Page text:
Thursday, April 3, 2014

Evil daystar

I don’t have anything against Daylight Saving Time, not really. I hear all the arguments about how silly and illogical it is, and I understand their underlying points, but at this point I’ve simply grown so accustomed to it that it would be far stranger, subjectively, to suddenly do away with it. It’s been going into effect every spring for my entire life, and I more or less take it for granted.

I did, at any rate, until I started having kids of my own. The main effect of DST on a childless urban professional adult would be those few occasions in the summer when an evening cookout goes on and on under pleasantly long-lasting natural light. It’s easy to forget that, when you were little, Daylight Saving Time meant there were days when your parents were calling you in from the cul-de-sac and telling you to get ready for bed even though darkness was still a ways off. Then one day you are trying to get your own one-year-old or three-year-old or five-year-old (or all of the freaking above) to get settled down for the night and the plainly visible sunny blue sky out their bedroom window is not exactly helping your case. Suddenly the longer and longer days are actually a source of not insignificant amounts of dread.

And of course, springing forward also tends to be a bit of a sucker punch for those of us who get up fairly early to head in to work, as right around the time when that time of morning goes from pitch middle-of-the-night black to a reasonable approximation of daybreak, you’re suddenly getting up one sidereal hour earlier and you are plunged back into pre-dawn dark. Frankly, it can be kind of confusing for little kids, too. Just this morning my wife and I both got up around the same time and made our way downstairs for breakfast, and the little guy woke up a few minutes later. The upper floor of the house was still disorientingly dark, and the little guy went to our room thinking it was the middle of the night and yet did not find either of his parents where he expected them, and all my wife and I could hear was a tremulous little voice in the upstairs hall saying, “Where is everybody?” And we couldn’t yell back “Down here!” because yelling might wake up the smaller children, so much commotion of movement ensued.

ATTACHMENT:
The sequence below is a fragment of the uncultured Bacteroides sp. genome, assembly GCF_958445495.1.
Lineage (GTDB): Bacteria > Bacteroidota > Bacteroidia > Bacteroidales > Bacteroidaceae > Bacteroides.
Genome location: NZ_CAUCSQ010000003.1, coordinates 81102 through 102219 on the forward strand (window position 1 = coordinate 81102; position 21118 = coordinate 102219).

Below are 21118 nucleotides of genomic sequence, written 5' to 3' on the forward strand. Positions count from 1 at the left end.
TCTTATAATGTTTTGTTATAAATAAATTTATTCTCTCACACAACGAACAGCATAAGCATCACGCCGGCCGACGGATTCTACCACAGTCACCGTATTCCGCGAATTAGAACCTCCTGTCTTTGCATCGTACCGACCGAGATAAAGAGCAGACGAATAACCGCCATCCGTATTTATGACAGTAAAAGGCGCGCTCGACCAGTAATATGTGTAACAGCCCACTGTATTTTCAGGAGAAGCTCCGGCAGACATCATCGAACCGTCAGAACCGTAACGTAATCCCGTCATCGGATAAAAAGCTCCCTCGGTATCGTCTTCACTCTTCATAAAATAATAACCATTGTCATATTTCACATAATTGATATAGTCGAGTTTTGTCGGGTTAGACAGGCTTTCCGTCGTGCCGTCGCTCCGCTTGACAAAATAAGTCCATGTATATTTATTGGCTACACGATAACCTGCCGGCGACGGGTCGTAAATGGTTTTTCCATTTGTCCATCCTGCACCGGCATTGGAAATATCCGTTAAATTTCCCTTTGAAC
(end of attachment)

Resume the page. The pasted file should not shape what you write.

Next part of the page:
It is entirely possible I am scowling in the general direction of timekeeping contrivances because of a lack of sleep in general, this week. The baby hasn’t been sleeping particularly well, with at least one freakout per dead-of-night necessitating parental intervention. (I owe my wife about a million from back when the only intervention the baby wanted in the middle of the night was to be nursed, so this all rightly falls on me.) It’s not entirely clear why the baby has been freaking. A visit to the pediatrician yielded no diagnosis as he was pronounced adequately healthy. Part of it might be the neural restlessness associated with major developmental milestones (he took his first unassisted step earlier this week, which don’t get me wrong, is pretty awesome), and part of it might be simply that he senses the clockwork of the house has been off all week, with me working security detail and the evenings being accordingly compressed and hectic. Certainly the security detail has taken a mental toll on me. I actually had a stress dream/borderline nightmare one morning this week wherein I woke up (which, honestly, I thought that dreams beginning with people waking up to the mid-stream dream was something that only happened in movies and tv shows, and yet) at my desk at work, but the office was completely empty, because everyone had gone home for the night, which meant I had fallen asleep at work (bad) and I had failed to do my security rounds at the appointed time (slightly worse) and then as I raced around to do a belated security check it struck me that if it was very late I might have missed the last train home for the day (extremely the worst!) and the sitter and my kids must be losing their minds … and then I woke up, for real. And it was dark, but it was almost time to get up, anyway.

So, to sum up, I’m really looking forward to things getting back to a semi-semblance of normalcy next week. That may not actually happen, but I’m going to proceed as if it will.

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